Those were the last words uttered by the late former President George H. W. Bush. It was in reply to his son, President George W. Bush’s statement of “I love you” on the phone to his father shortly before the elder died. Both of the Bush men were sentimentalists so it’s no surprise that this would be a common exchange between the two of them. Both were easy to shed a tear as well, as was evidenced by George W’s emotional eulogy to his father.
Biographer Jon Meacham also gave a eulogy for “41,” as George H.W. was often referred to. It was not known until after he gave his eulogy that Meacham had actually read it to President Bush before he passed. Bush’s response was something along the lines “that’s an awful lot about me.” Afterwards I thought what a beautiful thing for someone to do for you: read the eulogy they’re going to give about you at your funeral so you can hear it for yourself before you die.
Between the “I love yous” and listening to your own eulogy made me think that a whole lot more of that needs to be done while we are all living. Why not tell the people who we cherish in our lives “I love you” more often? Why save the eulogy until they’re dead? Let them hear it now. Men, more than women, have a much harder time doing this. In my generation, we didn’t witness as young men a whole lot of affection between our parents. We knew they loved each other and us, but they didn’t show many outward signs of love. The same went for anything dealing with the death of a loved one: “Big boys don’t cry” and “You can’t cry, you have to be brave” we were told. So, we kept the stiff upper lip and masked how we really were feeling. It was how our fathers were raised, it’s not their fault. But you can change that.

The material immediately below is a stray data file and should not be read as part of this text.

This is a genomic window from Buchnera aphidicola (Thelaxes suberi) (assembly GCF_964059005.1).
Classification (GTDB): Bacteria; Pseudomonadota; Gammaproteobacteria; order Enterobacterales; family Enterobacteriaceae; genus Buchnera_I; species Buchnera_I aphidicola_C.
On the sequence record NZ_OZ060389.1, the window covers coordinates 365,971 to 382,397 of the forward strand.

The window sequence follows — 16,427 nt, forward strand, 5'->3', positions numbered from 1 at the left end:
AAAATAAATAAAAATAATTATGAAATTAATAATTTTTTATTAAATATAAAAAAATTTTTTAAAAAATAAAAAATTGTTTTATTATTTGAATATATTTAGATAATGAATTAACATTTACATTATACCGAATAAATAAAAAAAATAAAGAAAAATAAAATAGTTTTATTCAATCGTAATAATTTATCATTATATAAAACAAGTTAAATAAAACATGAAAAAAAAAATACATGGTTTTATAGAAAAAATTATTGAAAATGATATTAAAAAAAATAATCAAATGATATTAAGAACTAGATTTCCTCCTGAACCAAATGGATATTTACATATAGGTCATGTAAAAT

Fathers, do not tell your sons that it’s weak for them to cry. It doesn’t make them less of a boy, young adult or man — trust me. Put down the newspaper and go out and play hoops with him; refuse the optional overtime so you can have dinner with him; take him to get ice cream for no reason at all. Give him a living example of what a “real man” is so he can pass on the same traits to his sons one day. By doing this you are writing your own beautiful eulogy to maybe be read to you one day before you die. You’ll be surprised at how the littlest things will end up making the biggest impression in their lives. To have it read back to you will make you realize what a positive impact you had on his life and make you proud of not only the man you were, but the man your son has now become.
And above all else, say “I love you” at least once a day, if not more. None of us knows the hour upon which we will be called from this earth, so whenever your son says, “I love you,” respond “I love you, too.” If they’re the last words either of you ever speak, you won’t have to write a eulogy — you’ll already lived it.
Dennis Stieber is a Norwalk resident.